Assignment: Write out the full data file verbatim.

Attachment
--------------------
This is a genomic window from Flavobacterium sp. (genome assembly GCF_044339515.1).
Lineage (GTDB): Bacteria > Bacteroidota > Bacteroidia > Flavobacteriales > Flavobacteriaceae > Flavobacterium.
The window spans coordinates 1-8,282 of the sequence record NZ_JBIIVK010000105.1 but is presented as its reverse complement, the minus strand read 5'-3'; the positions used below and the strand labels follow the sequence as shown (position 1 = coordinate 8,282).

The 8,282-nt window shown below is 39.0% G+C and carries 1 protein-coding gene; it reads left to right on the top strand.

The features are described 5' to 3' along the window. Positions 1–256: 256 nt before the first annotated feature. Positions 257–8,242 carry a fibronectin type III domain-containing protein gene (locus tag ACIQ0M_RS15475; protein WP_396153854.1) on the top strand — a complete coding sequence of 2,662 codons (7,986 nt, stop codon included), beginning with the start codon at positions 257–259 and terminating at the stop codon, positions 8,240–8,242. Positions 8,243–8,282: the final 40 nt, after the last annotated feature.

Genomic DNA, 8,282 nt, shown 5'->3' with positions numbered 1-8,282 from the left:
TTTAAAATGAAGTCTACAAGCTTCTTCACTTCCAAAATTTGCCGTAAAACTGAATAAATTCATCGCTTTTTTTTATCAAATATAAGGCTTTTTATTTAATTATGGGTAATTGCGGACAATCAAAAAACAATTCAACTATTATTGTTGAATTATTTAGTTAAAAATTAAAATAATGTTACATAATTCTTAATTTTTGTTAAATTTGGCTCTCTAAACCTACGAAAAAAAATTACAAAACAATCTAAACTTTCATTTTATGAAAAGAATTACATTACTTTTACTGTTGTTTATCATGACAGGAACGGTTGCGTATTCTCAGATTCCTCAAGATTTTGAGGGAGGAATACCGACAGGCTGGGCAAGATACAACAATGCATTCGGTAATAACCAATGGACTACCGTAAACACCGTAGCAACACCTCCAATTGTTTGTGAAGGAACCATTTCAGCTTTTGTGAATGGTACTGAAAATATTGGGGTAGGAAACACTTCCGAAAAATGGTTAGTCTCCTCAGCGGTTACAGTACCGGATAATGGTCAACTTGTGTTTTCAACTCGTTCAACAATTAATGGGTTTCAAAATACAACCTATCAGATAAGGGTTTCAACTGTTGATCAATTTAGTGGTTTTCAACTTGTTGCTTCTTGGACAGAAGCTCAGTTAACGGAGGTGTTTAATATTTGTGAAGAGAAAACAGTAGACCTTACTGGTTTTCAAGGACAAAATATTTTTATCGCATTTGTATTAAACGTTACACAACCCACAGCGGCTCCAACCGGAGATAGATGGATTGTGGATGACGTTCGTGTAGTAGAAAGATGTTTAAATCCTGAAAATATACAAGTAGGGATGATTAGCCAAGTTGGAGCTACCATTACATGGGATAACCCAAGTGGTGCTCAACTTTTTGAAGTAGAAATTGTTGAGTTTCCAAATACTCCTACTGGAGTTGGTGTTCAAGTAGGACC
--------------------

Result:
This is a genomic window from Flavobacterium sp. (genome assembly GCF_044339515.1).
Lineage (GTDB): Bacteria > Bacteroidota > Bacteroidia > Flavobacteriales > Flavobacteriaceae > Flavobacterium.
The window spans coordinates 1-8,282 of the sequence record NZ_JBIIVK010000105.1 but is presented as its reverse complement, the minus strand read 5'-3'; the positions used below and the strand labels follow the sequence as shown (position 1 = coordinate 8,282).

The 8,282-nt window shown below is 39.0% G+C and carries 1 protein-coding gene; it reads left to right on the top strand.

The features are described 5' to 3' along the window. Positions 1–256: 256 nt before the first annotated feature. Positions 257–8,242 carry a fibronectin type III domain-containing protein gene (locus tag ACIQ0M_RS15475; protein WP_396153854.1) on the top strand — a complete coding sequence of 2,662 codons (7,986 nt, stop codon included), beginning with the start codon at positions 257–259 and terminating at the stop codon, positions 8,240–8,242. Positions 8,243–8,282: the final 40 nt, after the last annotated feature.

Genomic DNA, 8,282 nt, shown 5'->3' with positions numbered 1-8,282 from the left:
TTTAAAATGAAGTCTACAAGCTTCTTCACTTCCAAAATTTGCCGTAAAACTGAATAAATTCATCGCTTTTTTTTATCAAATATAAGGCTTTTTATTTAATTATGGGTAATTGCGGACAATCAAAAAACAATTCAACTATTATTGTTGAATTATTTAGTTAAAAATTAAAATAATGTTACATAATTCTTAATTTTTGTTAAATTTGGCTCTCTAAACCTACGAAAAAAAATTACAAAACAATCTAAACTTTCATTTTATGAAAAGAATTACATTACTTTTACTGTTGTTTATCATGACAGGAACGGTTGCGTATTCTCAGATTCCTCAAGATTTTGAGGGAGGAATACCGACAGGCTGGGCAAGATACAACAATGCATTCGGTAATAACCAATGGACTACCGTAAACACCGTAGCAACACCTCCAATTGTTTGTGAAGGAACCATTTCAGCTTTTGTGAATGGTACTGAAAATATTGGGGTAGGAAACACTTCCGAAAAATGGTTAGTCTCCTCAGCGGTTACAGTACCGGATAATGGTCAACTTGTGTTTTCAACTCGTTCAACAATTAATGGGTTTCAAAATACAACCTATCAGATAAGGGTTTCAACTGTTGATCAATTTAGTGGTTTTCAACTTGTTGCTTCTTGGACAGAAGCTCAGTTAACGGAGGTGTTTAATATTTGTGAAGAGAAAACAGTAGACCTTACTGGTTTTCAAGGACAAAATATTTTTATCGCATTTGTATTAAACGTTACACAACCCACAGCGGCTCCAACCGGAGATAGATGGATTGTGGATGACGTTCGTGTAGTAGAAAGATGTTTAAATCCTGAAAATATACAAGTAGGGATGATTAGCCAAGTTGGAGCTACCATTACATGGGATAACCCAAGTGGTGCTCAACTTTTTGAAGTAGAAATTGTTGAGTTTCCAAATACTCCTACTGGAGTTGGTGTTCAAGTAGGACC